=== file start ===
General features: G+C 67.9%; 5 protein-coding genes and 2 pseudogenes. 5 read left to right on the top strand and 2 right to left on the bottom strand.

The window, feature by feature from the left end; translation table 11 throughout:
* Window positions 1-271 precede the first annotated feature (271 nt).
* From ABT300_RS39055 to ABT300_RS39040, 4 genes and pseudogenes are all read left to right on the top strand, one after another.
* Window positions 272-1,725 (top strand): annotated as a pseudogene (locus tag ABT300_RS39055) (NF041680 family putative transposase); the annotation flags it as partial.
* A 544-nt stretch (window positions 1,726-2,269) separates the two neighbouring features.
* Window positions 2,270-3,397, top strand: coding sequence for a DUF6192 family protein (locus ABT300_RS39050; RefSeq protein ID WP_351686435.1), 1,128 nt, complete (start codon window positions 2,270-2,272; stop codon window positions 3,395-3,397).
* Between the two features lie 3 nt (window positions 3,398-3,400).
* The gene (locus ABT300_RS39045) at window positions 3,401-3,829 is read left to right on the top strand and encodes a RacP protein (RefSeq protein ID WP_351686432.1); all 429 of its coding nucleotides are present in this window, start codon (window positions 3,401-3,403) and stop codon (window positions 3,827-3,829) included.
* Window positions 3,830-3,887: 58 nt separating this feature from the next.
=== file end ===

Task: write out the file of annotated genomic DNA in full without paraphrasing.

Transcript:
General features: G+C 67.9%; 5 protein-coding genes and 2 pseudogenes. 5 read left to right on the top strand and 2 right to left on the bottom strand.

The window, feature by feature from the left end; translation table 11 throughout:
* Window positions 1-271 precede the first annotated feature (271 nt).
* From ABT300_RS39055 to ABT300_RS39040, 4 genes and pseudogenes are all read left to right on the top strand, one after another.
* Window positions 272-1,725 (top strand): annotated as a pseudogene (locus tag ABT300_RS39055) (NF041680 family putative transposase); the annotation flags it as partial.
* A 544-nt stretch (window positions 1,726-2,269) separates the two neighbouring features.
* Window positions 2,270-3,397, top strand: coding sequence for a DUF6192 family protein (locus ABT300_RS39050; RefSeq protein ID WP_351686435.1), 1,128 nt, complete (start codon window positions 2,270-2,272; stop codon window positions 3,395-3,397).
* Between the two features lie 3 nt (window positions 3,398-3,400).
* The gene (locus ABT300_RS39045) at window positions 3,401-3,829 is read left to right on the top strand and encodes a RacP protein (RefSeq protein ID WP_351686432.1); all 429 of its coding nucleotides are present in this window, start codon (window positions 3,401-3,403) and stop codon (window positions 3,827-3,829) included.
* Window positions 3,830-3,887: 58 nt separating this feature from the next.